Felt Concha Ornaments

How adorable are these felt concha ornaments? They look so realistic and give my Christmas tree the perfect Mexican touch.

Ornaments are so nostalgic. I love unpacking our ornaments and rediscovering ones we purchased on family vacations. I especially love all the handmade ornaments that my children have made. They’re delightful the first year, and then the magic happens every Christmas when you unwrap and enjoy them all over again.

This year I wanted to combine my love of Mexican food and crafting and came up with these festive ornaments that can be made with your children for your Christmas tree, or to give as gifts.

I had a blast hand-sewing these felt concha ornaments. I made one to two every evening during Thanksgiving break. It was very therapeutic to disconnect from my computer and phone. These were hand-sewn giving these felt conchas a folk art feel.

When I was in middle school my mom used to buy me cross-stitch kits and as I began to sew this craft, the stitches I learned as a little girl came right back to me.

I had hoped my kids would be able to make these too, but the sewing was a bit too challenging for them, so I am also sharing a no-sew option.

I hope you are inspired to trim your Christmas tree with these handmade concha ornaments.

Supplies:

  • Felt sheets
  • 4-inch diameter bowl or stencil
  • Pencil or pen
  • Scissors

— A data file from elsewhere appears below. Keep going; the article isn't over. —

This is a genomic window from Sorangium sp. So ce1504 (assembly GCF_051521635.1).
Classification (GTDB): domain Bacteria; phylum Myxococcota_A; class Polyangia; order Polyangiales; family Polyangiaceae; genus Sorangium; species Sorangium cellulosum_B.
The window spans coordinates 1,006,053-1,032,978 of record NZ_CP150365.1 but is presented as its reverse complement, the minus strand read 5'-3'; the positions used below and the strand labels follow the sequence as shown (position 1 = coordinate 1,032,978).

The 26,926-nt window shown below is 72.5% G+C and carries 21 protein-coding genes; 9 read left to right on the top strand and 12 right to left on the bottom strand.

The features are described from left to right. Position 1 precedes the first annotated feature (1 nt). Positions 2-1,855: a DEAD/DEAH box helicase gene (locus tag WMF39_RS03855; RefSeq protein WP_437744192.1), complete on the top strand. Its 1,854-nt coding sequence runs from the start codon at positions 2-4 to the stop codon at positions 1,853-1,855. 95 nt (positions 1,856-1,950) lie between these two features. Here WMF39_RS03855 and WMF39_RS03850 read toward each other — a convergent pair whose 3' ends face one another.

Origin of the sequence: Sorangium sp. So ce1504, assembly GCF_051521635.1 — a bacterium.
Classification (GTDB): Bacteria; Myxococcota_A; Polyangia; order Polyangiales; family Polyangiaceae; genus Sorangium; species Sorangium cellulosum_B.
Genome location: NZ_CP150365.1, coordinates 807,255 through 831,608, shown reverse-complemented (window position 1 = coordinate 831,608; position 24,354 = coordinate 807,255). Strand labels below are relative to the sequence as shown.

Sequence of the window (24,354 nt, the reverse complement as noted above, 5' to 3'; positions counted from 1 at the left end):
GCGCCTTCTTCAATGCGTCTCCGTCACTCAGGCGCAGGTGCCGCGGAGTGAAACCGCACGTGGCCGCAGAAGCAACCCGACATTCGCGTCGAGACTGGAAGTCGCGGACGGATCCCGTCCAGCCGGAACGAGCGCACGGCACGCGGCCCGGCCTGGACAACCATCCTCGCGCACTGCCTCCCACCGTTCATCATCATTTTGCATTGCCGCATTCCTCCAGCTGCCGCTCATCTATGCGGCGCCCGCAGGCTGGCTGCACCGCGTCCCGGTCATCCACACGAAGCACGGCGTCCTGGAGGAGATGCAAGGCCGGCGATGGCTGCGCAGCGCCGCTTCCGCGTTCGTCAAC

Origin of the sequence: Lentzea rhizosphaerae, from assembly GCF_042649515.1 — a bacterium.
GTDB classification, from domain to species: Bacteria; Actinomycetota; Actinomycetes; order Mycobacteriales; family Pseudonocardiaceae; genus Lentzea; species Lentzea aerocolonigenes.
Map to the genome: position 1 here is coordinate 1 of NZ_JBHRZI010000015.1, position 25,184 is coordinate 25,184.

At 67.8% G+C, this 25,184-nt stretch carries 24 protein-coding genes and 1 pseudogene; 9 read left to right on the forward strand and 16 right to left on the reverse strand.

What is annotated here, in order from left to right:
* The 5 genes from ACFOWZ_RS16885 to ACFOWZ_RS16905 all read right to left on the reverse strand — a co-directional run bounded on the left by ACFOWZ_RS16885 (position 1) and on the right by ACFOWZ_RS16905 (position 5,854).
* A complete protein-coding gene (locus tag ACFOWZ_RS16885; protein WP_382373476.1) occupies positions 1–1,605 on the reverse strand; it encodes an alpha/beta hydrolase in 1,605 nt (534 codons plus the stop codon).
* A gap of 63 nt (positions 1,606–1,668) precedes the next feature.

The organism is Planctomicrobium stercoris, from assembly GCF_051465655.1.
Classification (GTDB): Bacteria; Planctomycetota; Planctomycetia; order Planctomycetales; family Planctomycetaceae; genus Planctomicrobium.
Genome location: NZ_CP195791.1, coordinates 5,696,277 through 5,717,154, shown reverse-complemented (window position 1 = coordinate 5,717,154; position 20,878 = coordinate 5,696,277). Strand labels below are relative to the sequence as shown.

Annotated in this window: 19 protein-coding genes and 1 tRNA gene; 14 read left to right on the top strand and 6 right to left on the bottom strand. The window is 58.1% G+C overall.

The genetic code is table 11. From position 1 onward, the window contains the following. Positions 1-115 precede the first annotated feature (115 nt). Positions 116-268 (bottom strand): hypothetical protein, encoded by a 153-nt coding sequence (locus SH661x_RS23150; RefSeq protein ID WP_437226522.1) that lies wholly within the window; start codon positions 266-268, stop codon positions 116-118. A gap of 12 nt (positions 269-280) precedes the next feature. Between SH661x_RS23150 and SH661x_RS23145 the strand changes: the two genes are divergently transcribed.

• Thread
  • Fiber filling
  • Yarn, ribbon, or cord
  • White glue
  1. Using a stencil or bowl,  trace 4-inch diameter circles on tan felt.
  2. Cut out circles.
  3. Cut out the same size circle for the “topping” and cut out shapes using inspiration from these ornaments or real conchas.
  4. Place the pieces on one of the circles like a puzzle to lay out your pattern. You might need to eliminate a piece or two and re-cut as needed.
  5. Use a running stitch, and adhere the colored pieced. This basic stitch (up and down) doesn’t need to be evenly spaced. Casual is a part of the look.
  6. After all your pieces are sewn (or glued), place the other tan circle to the back and sew using a blanket stich. This interlocking loop stitch gives the felt edges a finished look.
  7. Leave a two inch opening and stuff with filling and then place a knotted piece of yarn, ribbon, or cord in the hole, and continue sewing till sealed.